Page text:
The Champions League’s controversial new 36-team format from 2024 is set for final approval by Uefa’s executive committee on Monday.

A decision had initially been expected on 31 March but was delayed due to some clubs within the European Club Association (ECA) seeking a greater say on commercial matters for the new competition.

Meetings of the ECA board and Uefa’s club competitions committee on Friday appear to have cleared the way for the new format to be rubber-stamped. It is understood the differences which led to the first delay have been set aside rather than resolved.

The expanded “Swiss style” format is a cause of concern for the Premier League and many other European domestic competitions, while fans’ groups wrote an open letter to ECA chairman Andrea Agnelli criticising it on Friday morning.

Quick Guide

How Uefa’s ‘Swiss system’ might work


First used in a Zurich chess tournament over a century ago, the ‘Swiss system’ has rarely featured in elite sport – but that could change if Uefa agrees a radical shake-up of the Champions League group stages.

The new system would see 32 or 36 teams placed in one league, each playing 10 games against teams seeded in four different pots. The top 16 teams would then advance to the knockout stages.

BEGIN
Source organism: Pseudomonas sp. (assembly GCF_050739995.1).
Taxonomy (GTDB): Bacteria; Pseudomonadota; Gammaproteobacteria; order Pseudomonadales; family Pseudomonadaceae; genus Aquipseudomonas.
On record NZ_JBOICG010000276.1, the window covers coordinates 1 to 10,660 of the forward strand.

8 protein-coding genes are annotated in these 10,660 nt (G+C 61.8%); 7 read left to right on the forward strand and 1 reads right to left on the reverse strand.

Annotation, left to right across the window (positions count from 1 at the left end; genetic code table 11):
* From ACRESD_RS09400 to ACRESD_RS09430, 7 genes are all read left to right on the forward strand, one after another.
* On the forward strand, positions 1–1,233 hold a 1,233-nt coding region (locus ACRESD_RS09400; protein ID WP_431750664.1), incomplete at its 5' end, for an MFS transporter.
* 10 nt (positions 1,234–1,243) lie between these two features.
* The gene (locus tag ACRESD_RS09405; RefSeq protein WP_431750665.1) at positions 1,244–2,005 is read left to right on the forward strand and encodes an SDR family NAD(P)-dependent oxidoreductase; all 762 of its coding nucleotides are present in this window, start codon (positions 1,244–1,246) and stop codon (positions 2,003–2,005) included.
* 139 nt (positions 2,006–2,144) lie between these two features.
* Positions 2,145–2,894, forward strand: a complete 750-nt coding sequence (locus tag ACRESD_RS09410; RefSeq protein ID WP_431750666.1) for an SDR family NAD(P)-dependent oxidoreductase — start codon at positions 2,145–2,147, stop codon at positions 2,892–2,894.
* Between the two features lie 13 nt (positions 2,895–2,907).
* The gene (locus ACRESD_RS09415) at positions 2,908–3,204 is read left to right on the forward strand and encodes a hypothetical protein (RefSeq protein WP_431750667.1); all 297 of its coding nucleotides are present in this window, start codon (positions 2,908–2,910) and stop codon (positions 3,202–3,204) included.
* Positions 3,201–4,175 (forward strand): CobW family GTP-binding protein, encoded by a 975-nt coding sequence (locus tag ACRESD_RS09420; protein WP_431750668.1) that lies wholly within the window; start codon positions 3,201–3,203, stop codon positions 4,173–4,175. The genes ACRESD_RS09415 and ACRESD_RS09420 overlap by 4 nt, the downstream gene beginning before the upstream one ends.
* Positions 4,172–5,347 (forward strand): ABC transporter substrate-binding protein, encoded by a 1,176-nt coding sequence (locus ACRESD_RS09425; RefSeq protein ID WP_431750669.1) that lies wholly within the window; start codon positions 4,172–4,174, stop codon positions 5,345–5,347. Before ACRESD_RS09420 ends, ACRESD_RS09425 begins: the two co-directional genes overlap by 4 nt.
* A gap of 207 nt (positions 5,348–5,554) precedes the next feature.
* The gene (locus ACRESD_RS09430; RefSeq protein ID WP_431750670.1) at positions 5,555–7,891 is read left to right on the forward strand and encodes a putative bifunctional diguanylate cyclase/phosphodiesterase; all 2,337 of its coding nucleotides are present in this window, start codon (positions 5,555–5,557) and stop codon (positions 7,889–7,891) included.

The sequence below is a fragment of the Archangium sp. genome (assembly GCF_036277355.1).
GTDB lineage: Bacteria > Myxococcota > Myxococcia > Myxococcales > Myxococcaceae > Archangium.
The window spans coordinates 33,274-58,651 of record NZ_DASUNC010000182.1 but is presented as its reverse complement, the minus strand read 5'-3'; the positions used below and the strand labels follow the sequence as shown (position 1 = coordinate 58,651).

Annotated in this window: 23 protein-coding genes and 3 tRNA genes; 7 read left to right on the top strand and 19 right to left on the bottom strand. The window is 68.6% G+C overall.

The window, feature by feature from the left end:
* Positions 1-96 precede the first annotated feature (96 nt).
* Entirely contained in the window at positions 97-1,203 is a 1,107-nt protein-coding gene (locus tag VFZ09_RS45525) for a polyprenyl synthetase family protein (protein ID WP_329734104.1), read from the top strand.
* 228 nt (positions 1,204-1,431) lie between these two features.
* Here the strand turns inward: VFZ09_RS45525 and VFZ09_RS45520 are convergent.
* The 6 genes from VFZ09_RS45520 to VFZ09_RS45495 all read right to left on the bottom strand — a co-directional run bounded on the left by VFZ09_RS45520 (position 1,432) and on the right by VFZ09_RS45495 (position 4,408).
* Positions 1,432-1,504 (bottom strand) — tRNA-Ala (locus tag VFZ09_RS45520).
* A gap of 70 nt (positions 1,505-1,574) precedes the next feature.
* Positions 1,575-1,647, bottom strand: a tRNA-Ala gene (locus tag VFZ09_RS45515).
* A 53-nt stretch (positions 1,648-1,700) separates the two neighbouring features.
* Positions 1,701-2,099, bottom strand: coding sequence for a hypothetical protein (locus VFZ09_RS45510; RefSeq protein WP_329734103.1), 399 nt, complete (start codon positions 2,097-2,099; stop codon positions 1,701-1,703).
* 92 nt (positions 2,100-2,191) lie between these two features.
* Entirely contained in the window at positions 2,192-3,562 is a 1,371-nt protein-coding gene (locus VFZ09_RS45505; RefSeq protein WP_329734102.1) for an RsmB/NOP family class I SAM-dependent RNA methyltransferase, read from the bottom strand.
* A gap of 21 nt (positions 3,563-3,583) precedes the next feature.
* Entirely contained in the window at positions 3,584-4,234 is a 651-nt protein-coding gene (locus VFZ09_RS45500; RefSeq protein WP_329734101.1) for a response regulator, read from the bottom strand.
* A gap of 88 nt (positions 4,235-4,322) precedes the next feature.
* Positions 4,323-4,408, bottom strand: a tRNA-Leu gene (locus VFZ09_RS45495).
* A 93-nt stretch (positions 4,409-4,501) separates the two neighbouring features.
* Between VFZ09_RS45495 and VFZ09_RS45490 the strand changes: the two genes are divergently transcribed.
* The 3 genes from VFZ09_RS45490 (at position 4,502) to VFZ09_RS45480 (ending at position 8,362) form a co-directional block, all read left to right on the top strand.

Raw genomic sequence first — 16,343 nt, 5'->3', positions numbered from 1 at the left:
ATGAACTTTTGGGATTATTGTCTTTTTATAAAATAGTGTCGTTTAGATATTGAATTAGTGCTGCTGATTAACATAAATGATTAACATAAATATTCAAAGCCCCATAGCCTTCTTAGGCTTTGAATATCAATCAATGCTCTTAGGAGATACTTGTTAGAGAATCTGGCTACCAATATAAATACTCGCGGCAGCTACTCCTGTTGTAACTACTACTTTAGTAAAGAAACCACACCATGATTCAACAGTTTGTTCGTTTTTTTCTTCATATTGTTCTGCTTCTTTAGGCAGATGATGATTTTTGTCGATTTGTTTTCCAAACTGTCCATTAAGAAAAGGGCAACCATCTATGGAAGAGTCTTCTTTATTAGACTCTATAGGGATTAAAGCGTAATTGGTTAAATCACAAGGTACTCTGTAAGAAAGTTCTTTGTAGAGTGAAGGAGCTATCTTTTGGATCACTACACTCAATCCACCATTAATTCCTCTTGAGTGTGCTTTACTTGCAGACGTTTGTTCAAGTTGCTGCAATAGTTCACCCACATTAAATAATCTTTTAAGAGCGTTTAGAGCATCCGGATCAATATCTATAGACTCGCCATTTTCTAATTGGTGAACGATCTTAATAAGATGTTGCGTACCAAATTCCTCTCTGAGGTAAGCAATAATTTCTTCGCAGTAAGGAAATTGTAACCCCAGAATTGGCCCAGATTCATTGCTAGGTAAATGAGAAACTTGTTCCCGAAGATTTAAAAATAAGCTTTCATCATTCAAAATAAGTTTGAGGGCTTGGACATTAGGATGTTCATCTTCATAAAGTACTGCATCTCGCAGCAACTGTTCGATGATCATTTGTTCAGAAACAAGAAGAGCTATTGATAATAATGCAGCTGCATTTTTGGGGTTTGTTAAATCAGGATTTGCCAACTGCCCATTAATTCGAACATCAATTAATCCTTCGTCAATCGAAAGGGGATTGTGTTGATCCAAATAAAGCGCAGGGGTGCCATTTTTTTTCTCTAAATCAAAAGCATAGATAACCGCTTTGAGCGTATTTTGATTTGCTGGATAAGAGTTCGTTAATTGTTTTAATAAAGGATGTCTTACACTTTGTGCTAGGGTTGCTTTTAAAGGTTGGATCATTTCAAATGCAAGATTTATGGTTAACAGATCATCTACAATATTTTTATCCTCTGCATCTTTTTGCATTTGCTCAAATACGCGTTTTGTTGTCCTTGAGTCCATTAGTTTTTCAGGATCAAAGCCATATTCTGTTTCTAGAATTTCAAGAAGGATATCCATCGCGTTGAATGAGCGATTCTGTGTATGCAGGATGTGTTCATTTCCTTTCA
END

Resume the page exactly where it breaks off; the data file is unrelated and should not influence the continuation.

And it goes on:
The format is yet to be agreed and finalised, but it is thought that the teams ranked from 17th to 24th would drop into the Europa League. Positions in the table may also affect seeding for the last-16, with the top-ranked side playing the team in 16th place, and so on.

Arsenal and Manchester United supporters’ groups accused their own clubs of being involved in a “blatant power grab” over plans to reform the Champions League.

An open letter to Agnelli, signed by 17 fans’ groups from 14 clubs who are represented on the ECA board, said: “Your plans to restructure the Champions League by increasing the number of games, introducing qualification based on past achievements, and monopolising commercial rights present a serious threat to the entire game.”

European football’s governing body will also make a final decision on host venues for Euro 2020, with Bilbao, Dublin and Munich the three cities yet to be confirmed of the original 12.



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